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Walking benefits for elderly people

Walking has so many benefits for elderly people. It can improve your health and

wellbeing in many ways, and it can help one to live independently for longer.

Walking can:

  • Strengthen muscles.

  • Help keep weight steady.

  • Lower risk of heart disease, stroke, colon cancer and diabetes.

  • Strengthen bones and prevent osteoporosis and osteoarthritis (regular walking could halve the number of people over 45 who fracture their hip).

  • Help reduce blood pressure in some people with hypertension.

  • Improve balance and coordination and decrease your likelihood of falling.

  • Keep joints flexible.

  • Increase confidence and mood, and help feel better all round.

  • Improve energy levels and increase stamina.

  • Reduce anxiety or depression.

  • Improve social life – walking is a great way to get out and meet people or socialise with friends.

Being able to walk without help is one of the strongest indicators of whether someone can live independently. Older people who exercise regularly are more likely to walk without assistance and do things for themselves around the house.

Exercise doesn’t need to be strenuous to be beneficial for your health. In fact, an elderly person aged over 65 should do 30 minutes of moderate activity each day.

One can choose to walk at a steady pace for longer periods, or in shorter, quicker bursts, or up and down stairs.

Before you start walking for exercise Almost every older person can do some form of exercise. But before one begin, talk to the general physician about the level of exercise that’s right. This is especially important if one has not exercised for a while.

If one has any condition or health problems, even if it doesn’t seem significant, it’s important to consult doctor for guidance. They can help choose suitable activities to match an individual’s health and fitness needs.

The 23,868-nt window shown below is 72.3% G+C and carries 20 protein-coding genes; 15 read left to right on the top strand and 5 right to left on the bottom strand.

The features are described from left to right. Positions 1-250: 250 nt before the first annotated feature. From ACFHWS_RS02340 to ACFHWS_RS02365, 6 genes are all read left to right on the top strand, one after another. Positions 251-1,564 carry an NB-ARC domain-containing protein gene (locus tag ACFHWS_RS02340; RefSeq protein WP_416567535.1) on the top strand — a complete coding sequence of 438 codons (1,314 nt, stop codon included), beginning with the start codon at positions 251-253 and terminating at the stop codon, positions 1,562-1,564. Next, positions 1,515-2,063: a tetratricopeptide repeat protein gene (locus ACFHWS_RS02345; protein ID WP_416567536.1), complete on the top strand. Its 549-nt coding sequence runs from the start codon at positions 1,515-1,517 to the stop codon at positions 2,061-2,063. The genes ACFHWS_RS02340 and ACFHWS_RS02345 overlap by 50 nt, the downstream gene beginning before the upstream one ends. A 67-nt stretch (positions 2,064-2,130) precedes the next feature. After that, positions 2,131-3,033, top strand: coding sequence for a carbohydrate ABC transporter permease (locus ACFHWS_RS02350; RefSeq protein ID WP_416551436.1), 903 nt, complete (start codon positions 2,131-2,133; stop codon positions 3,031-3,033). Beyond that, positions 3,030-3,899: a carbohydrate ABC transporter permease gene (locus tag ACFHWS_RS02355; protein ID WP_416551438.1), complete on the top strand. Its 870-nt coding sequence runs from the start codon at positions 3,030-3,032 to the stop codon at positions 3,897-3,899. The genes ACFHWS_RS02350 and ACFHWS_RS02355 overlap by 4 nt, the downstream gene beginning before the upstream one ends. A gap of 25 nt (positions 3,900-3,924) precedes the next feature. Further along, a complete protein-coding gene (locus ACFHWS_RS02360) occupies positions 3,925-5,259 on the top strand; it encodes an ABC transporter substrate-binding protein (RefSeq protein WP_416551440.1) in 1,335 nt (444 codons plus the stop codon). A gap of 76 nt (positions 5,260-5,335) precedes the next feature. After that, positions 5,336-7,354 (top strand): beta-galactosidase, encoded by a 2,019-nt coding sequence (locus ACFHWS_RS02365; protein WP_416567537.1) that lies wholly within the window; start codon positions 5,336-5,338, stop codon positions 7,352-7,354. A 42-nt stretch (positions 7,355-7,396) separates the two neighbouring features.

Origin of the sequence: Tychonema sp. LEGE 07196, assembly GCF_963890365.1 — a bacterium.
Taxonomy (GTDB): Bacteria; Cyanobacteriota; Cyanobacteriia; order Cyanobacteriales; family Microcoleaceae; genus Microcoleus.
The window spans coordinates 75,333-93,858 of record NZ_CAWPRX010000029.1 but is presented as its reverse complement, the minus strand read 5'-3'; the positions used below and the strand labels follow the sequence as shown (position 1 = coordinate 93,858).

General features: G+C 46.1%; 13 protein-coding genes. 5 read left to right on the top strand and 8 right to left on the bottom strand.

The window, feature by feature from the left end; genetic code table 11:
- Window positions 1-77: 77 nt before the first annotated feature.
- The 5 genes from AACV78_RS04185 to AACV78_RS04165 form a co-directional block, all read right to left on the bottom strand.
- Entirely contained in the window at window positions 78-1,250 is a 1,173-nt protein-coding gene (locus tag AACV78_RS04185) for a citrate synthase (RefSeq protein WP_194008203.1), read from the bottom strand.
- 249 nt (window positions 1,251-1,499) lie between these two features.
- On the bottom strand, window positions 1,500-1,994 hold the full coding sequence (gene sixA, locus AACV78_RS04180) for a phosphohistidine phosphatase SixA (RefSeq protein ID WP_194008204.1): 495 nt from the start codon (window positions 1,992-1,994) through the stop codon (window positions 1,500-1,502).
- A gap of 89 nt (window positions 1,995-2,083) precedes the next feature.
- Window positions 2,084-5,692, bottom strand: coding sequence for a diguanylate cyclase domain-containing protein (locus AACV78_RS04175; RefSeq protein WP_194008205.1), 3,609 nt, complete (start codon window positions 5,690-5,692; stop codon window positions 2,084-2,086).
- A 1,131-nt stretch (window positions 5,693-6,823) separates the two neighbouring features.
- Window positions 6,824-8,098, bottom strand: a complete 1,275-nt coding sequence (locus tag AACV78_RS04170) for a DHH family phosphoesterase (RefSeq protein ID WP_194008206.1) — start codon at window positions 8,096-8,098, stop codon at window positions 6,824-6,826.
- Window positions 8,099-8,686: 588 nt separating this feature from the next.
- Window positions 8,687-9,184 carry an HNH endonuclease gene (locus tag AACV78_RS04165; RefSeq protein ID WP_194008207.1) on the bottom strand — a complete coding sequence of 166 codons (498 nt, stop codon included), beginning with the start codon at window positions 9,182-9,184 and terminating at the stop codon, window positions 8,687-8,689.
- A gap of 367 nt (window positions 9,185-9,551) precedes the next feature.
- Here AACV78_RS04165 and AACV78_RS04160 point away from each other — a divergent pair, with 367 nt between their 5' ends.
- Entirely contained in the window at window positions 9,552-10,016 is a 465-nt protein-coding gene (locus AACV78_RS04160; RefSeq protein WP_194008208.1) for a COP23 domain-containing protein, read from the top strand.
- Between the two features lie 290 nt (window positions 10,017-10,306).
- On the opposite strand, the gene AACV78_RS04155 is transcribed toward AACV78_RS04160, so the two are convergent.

Some questions one may want to ask the doctor include:

  • Are there any exercises I should avoid?

  • Could any illness, operation or injury I’ve had affect how I exercise?

  • How can I exercise safely if I have high blood pressure, diabetes or

  • cardiovascular disease?

  • How can I increase my exercise gradually?

  • How can I manage any ongoing health conditions I have (such as arthritis)?

  • If doctor has concerns about a particular exercise, ask about the concerns and

  • whether there are any alternative activities. If one develops any new symptom

  • after starting to get active, see doctor straight away. New symptoms could

  • include:

  • Dizziness

  • Chest pain

  • Shortness of breath

  • Unplanned weight loss

  • Sores that won’t heal

  • Pains anywhere in your body

  • Discontinue exercising until one has seen your doctor and worked out what is causing your symptoms.

What you will need for walking

For starters, make sure one wears correct shoes for walking. Comfortable sneakers work well for most people. If those are new shoes, try them on first to make sure they fit well and are comfortable.

If one uses a cane or a walker, don’t let that stop you either. These can improve one’s balance and help lighten the load on joints to make it easier when the individual is out and about.

If one would like support but don’t have a cane or a walker, talk to physiotherapist for help. Remember, all walking aids need adjustment, and should be properly maintained.

Walking with a friend

Walking with a friend or loved one has many benefits:

  • It makes exercise more fun.

  • It helps you make new friends, and build up friendships you already have.

  • It is harder to cancel a walk when you know you have a friend waiting for

  • you.

  • You’ll probably walk further and meet more often with a friend.

  • Walking with a friend is safer.

Adapted from:



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